Long term goals are the ones that might take you considerably more time to achieve than the previous two types of financial goals. Planning for long-term goals such as your children’s future, their education, your own retirement, etc. takes meticulous planning and organization. You can start by setting up short-term and mid-term goals, deliver them on time and then build on it to achieve your long-term goals.

  1. Assess your Risk

Investing plays a big role in your long-term wealth management. It’s never too late to start investing. Any investment comes with a risk factor attached to it. Investing Early gives you the ability to take bigger risks and thus an opportunity to generate higher returns. But before investing, one should assess their own risk-taking ability or do their Risk assessment to know their risk appetite. Risk profiling helps you understand how much risk can you take and then invest accordingly. Assessing risk involves many factors such as the ability to tolerate loss, intended holding period, knowledge of investments, current cash flows, dependants etc. Assessment of risk ensures that one stays within the zone defined by risk. This tries to ensure that in the long run, one does not see unexpected action or outcomes in the investment portfolio.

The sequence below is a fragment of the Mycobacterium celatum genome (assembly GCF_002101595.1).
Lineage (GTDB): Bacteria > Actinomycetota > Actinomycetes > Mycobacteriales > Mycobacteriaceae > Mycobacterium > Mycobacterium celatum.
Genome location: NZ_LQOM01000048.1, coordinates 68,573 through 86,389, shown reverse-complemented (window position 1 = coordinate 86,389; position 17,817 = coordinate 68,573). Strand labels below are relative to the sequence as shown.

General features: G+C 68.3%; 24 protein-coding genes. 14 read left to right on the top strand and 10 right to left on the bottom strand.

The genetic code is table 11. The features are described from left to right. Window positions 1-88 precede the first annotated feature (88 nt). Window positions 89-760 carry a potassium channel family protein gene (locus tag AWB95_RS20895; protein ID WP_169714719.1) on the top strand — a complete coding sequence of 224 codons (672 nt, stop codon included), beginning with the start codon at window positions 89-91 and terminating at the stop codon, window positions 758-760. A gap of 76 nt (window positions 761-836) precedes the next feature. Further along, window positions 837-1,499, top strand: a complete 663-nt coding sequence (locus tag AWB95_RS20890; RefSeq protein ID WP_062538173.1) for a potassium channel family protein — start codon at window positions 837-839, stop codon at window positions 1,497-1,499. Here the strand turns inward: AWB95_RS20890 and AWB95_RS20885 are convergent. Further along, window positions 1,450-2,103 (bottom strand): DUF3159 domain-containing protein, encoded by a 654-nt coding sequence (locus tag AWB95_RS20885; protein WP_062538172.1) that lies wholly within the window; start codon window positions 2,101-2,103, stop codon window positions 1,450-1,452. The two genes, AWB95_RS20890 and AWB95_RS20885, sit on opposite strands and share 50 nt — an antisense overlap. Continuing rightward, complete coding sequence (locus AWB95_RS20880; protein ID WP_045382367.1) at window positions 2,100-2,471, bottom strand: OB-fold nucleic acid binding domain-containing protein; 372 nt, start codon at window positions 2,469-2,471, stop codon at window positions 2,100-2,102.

When an investor undergoes risk profiling, they have to answer a set of questions designed specifically for the purpose. The answers to those questions are recorded and used to calculate their risk appetite. These set of questions differ for different Mutual Fund Houses or distributors. The score of an investor after answering the questions determines their ability to take a risk. An investor can be a high-risk taker, mid-risk taker or can be a low-risk taker.

  1. Asset Allocation

You should decide the mix of your asset classes such as debt and equity depending upon the risk appetite that one has. The asset allocation can be aggressive (investing mainly in equity), moderate (more inclined toward Debt fund) or it can be conservative (less inclined towards equity). You need to match your risk profile or risk taking capacity with the asset allocation you seek to have in your investment portfolio.